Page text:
Treatment nonadherence poses one of the most difficult challenges to clinicians treating patients with schizophrenia. Causes of nonadherence are multifaceted, and include denial of the disease, fear of stigma, medication side-effects, cognitive impairment, comorbidities (especially substance abuse), and a problematic therapeutic relationship with the clinician.1 Nonadherence and partial adherence are associated with increased risk of relapse, rehospitalization, and suicide attempts.2

Nonadherence rates are very high: It is estimated that patients, on average, take only 58% of their prescribed medications, and 41.2% do not follow instructions.3 A study of 200 patients with early psychosis found that during the first year, 39% were nonadherent, and 20% were inadequately adherent. Nonadherent patients demonstrated more positive symptoms, more relapses, more substance abuse, reduced insight, and poorer quality of life.4 Even brief periods of partial adherence can increase the risk of relapse.5

Long-acting injectable (LAI) antipsychotics may improve medication adherence and reduce relapse in patients with schizophrenia.6 However, these agents are underused in routine clinical practice.7–9 One reason is that many psychiatrists have a negative attitude toward depot antipsychotics, regarding them as “old-fashioned, stigmatized, and less acceptable to patients.”10 Some clinicians also believe that, contrary to available evidence, the side effects of LAI antipsychotics are worse than those of oral preparations of the same drug.11 There is a particular reluctance to prescribe LAI antipsychotics to patients with first-episode schizophrenia.12

Two recently published articles challenge these prescribing practices. An article by Kim et al. presents a broad review of the evidence supporting the use of LAI antipsychotics in first-episode schizophrenia,10 and a study by Viala et al. investigates of the use of LAI antipsychotics in treating 25 patients with early schizophrenia over an 18-month period.1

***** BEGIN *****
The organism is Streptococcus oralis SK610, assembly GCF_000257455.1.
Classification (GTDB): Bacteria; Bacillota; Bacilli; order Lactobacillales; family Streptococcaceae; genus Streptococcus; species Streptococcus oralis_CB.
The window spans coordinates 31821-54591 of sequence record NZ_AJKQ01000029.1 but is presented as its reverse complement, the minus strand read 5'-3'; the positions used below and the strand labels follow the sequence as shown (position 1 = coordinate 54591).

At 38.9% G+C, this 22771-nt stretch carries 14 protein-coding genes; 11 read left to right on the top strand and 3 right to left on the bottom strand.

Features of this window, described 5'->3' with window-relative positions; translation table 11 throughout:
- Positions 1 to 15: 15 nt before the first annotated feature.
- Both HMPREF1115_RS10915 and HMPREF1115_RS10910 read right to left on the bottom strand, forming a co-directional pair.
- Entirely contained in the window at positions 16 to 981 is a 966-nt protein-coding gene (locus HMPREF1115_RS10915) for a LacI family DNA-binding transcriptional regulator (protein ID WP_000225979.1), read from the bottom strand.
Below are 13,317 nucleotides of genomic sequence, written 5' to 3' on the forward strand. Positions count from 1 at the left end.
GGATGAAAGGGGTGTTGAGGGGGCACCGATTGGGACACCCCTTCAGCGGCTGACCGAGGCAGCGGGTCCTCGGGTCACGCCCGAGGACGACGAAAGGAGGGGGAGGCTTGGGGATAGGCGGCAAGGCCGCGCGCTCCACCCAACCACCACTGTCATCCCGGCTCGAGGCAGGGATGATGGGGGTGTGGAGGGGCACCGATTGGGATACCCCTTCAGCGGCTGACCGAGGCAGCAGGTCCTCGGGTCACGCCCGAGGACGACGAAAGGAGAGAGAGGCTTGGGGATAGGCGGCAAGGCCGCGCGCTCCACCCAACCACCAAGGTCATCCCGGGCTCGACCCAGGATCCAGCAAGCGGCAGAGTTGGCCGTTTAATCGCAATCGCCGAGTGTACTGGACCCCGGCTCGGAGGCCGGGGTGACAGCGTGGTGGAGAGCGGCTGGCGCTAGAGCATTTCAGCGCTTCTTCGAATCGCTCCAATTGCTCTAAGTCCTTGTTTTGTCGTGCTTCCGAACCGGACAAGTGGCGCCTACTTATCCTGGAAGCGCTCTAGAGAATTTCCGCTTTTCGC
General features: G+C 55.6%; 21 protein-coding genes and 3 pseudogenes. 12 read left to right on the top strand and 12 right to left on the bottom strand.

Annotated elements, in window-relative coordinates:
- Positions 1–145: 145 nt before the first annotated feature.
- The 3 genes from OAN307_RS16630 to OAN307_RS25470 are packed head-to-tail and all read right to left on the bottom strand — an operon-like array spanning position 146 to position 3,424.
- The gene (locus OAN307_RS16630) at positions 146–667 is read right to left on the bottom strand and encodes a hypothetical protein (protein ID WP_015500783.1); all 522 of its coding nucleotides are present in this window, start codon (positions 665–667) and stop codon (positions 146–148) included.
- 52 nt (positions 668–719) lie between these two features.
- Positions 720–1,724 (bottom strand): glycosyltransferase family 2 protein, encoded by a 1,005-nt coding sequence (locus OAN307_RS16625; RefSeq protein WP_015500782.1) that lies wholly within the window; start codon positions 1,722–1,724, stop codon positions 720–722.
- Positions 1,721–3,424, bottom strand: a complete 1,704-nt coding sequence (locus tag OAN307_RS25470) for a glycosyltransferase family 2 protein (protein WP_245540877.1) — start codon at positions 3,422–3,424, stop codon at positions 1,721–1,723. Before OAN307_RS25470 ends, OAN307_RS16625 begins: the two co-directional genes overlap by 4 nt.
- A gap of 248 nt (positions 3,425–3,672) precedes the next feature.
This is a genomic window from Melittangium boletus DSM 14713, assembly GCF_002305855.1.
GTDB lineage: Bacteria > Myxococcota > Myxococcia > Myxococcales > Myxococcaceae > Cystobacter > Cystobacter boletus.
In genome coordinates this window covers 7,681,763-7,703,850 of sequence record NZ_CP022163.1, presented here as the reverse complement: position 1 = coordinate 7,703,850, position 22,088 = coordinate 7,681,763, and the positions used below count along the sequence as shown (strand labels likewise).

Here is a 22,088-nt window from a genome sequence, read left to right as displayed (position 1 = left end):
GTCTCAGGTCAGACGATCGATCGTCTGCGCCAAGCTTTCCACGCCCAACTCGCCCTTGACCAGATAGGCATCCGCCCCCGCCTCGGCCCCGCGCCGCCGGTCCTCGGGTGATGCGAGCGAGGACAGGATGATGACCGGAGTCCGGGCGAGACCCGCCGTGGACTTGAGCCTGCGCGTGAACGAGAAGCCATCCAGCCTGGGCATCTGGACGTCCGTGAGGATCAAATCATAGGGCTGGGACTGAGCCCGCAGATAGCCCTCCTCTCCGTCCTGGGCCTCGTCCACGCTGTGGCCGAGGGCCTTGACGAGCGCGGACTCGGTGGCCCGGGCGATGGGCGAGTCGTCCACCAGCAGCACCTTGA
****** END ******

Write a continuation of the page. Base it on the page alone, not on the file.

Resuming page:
Kim et al. summarized the pros and cons of using LAI antipsychotics for the treatment of first-episode schizophrenia.

Benefits and Disadvantages of LAI Antipsychotics for First-Episode Schizophrenia




Prevention of relapse caused by poor adherence


First-episode psychosis may not necessarily lead to a diagnosis of schizophrenia, and the stigma of prescribing LAI drugs has potential of impeding the therapeutic relationship, thereby interfering with chances of correct diagnosis later.

Preference of high-functioning patients


These agents may discourage the patient’s motive to recover because of the general perception that injectable treatment means more severe illness.

Favorable side effect profile, due to low variation in the peak and trough levels


For those with first-episode schizophrenia showing a positive outcome, the goal of treatment is to gradually reduce the dose antipsychotics, which does not fit the traditional goals of LAI drugs.

Best time to prescribe LAI drugs may be just before discharge.


It is difficult to adjust the dosage of LAI drugs quickly in response to side effects, therefore LAI treatment may negatively affect subsequent adherence during this critical period.

The authors cited the Texas Medication Algorithm Project Antipsychotic Algorithm for Schizophrenia, which states, “If a patient is inadequately adherent at any stage, the clinician should assess and consider a long-acting antipsychotic preparation, such as risperidone microspheres, haloperidol decanoate, or fluphenazine decanoate.”13,14 They regard this recommendation as support for the use of LAI antipsychotics in first-episode schizophrenia.